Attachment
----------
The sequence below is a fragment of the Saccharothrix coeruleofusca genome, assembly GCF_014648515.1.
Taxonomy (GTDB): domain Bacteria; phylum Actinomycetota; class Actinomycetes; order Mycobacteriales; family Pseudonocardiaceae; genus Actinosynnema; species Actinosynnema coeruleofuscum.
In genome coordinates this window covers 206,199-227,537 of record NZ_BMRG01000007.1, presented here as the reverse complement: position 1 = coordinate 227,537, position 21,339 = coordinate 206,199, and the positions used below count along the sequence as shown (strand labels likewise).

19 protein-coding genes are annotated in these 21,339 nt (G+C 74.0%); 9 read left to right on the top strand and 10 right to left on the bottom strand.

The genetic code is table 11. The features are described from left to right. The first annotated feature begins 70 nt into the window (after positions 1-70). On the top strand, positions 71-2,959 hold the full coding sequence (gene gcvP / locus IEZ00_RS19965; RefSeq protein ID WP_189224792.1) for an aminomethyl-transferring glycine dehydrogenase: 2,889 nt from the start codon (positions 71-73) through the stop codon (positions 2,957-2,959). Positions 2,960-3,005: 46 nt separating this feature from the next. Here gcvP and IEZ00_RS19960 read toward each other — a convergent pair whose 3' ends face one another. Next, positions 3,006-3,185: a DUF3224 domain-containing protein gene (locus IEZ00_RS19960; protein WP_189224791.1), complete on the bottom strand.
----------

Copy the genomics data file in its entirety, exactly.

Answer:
The sequence below is a fragment of the Saccharothrix coeruleofusca genome, assembly GCF_014648515.1.
Taxonomy (GTDB): domain Bacteria; phylum Actinomycetota; class Actinomycetes; order Mycobacteriales; family Pseudonocardiaceae; genus Actinosynnema; species Actinosynnema coeruleofuscum.
In genome coordinates this window covers 206,199-227,537 of record NZ_BMRG01000007.1, presented here as the reverse complement: position 1 = coordinate 227,537, position 21,339 = coordinate 206,199, and the positions used below count along the sequence as shown (strand labels likewise).

19 protein-coding genes are annotated in these 21,339 nt (G+C 74.0%); 9 read left to right on the top strand and 10 right to left on the bottom strand.

The genetic code is table 11. The features are described from left to right. The first annotated feature begins 70 nt into the window (after positions 1-70). On the top strand, positions 71-2,959 hold the full coding sequence (gene gcvP / locus IEZ00_RS19965; RefSeq protein ID WP_189224792.1) for an aminomethyl-transferring glycine dehydrogenase: 2,889 nt from the start codon (positions 71-73) through the stop codon (positions 2,957-2,959). Positions 2,960-3,005: 46 nt separating this feature from the next. Here gcvP and IEZ00_RS19960 read toward each other — a convergent pair whose 3' ends face one another. Next, positions 3,006-3,185: a DUF3224 domain-containing protein gene (locus IEZ00_RS19960; protein WP_189224791.1), complete on the bottom strand.